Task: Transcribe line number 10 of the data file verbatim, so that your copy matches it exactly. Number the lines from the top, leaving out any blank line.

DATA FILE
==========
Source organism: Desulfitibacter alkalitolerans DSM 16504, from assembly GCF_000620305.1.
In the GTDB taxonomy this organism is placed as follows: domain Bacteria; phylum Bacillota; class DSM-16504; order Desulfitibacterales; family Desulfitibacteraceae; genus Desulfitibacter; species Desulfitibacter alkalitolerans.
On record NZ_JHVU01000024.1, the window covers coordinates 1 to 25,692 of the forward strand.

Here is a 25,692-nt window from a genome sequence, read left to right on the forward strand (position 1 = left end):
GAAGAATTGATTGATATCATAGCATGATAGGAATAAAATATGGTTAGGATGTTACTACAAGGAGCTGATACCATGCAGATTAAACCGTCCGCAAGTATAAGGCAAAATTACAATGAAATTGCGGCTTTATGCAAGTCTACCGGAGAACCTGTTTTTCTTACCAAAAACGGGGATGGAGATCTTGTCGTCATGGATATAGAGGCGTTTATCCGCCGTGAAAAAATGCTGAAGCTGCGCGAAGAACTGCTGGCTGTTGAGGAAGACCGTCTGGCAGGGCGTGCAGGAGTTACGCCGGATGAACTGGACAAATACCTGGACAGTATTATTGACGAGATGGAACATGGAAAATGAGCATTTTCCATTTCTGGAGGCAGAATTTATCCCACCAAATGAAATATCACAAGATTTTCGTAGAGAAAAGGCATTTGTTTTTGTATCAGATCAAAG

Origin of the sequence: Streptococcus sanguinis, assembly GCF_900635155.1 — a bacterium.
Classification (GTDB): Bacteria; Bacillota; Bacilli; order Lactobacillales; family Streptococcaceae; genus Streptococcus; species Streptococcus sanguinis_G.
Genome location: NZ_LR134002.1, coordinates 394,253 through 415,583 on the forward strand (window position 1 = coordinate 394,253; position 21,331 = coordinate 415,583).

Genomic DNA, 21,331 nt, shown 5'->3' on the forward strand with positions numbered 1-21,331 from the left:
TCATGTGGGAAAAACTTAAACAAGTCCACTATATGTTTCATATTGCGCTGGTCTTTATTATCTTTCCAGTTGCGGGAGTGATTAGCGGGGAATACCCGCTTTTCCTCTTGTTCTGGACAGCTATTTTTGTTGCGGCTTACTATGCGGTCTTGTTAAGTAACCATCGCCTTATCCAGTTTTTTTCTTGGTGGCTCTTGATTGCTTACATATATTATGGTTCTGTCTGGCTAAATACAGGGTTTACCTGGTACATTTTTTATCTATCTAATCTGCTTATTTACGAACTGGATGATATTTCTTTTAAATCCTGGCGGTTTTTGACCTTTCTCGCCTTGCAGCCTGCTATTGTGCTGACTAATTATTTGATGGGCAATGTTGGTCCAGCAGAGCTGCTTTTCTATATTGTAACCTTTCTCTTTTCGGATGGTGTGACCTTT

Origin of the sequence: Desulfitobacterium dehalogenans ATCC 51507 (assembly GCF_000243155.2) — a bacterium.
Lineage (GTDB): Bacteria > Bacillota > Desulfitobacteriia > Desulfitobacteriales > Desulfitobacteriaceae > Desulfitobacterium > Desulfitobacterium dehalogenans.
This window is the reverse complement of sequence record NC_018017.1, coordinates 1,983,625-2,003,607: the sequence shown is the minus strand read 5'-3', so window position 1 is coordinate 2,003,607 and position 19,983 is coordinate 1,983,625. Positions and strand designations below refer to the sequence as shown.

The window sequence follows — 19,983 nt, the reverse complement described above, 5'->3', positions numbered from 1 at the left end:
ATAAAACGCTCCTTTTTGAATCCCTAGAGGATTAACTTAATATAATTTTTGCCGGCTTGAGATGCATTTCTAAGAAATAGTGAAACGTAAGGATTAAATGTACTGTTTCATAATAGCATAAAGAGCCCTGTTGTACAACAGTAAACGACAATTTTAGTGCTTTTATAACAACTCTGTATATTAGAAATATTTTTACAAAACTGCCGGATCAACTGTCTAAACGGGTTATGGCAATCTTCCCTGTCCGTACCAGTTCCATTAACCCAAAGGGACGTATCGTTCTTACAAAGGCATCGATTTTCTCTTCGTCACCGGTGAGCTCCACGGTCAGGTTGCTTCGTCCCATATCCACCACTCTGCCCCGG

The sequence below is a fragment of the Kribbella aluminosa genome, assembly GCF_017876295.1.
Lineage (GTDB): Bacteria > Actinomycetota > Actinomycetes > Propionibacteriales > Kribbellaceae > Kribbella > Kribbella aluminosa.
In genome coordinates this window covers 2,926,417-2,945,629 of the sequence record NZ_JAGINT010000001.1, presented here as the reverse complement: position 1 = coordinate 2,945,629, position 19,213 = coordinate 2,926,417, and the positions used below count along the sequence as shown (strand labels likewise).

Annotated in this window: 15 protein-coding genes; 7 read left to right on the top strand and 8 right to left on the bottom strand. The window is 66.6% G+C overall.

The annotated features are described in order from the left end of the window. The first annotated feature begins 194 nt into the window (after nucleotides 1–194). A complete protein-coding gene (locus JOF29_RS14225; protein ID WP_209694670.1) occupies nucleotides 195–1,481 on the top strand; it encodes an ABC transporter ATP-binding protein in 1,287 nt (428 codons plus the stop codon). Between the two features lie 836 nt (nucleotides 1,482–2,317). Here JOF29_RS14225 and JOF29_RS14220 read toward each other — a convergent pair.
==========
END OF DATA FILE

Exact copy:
TCATGTGGGAAAAACTTAAACAAGTCCACTATATGTTTCATATTGCGCTGGTCTTTATTATCTTTCCAGTTGCGGGAGTGATTAGCGGGGAATACCCGCTTTTCCTCTTGTTCTGGACAGCTATTTTTGTTGCGGCTTACTATGCGGTCTTGTTAAGTAACCATCGCCTTATCCAGTTTTTTTCTTGGTGGCTCTTGATTGCTTACATATATTATGGTTCTGTCTGGCTAAATACAGGGTTTACCTGGTACATTTTTTATCTATCTAATCTGCTTATTTACGAACTGGATGATATTTCTTTTAAATCCTGGCGGTTTTTGACCTTTCTCGCCTTGCAGCCTGCTATTGTGCTGACTAATTATTTGATGGGCAATGTTGGTCCAGCAGAGCTGCTTTTCTATATTGTAACCTTTCTCTTTTCGGATGGTGTGACCTTT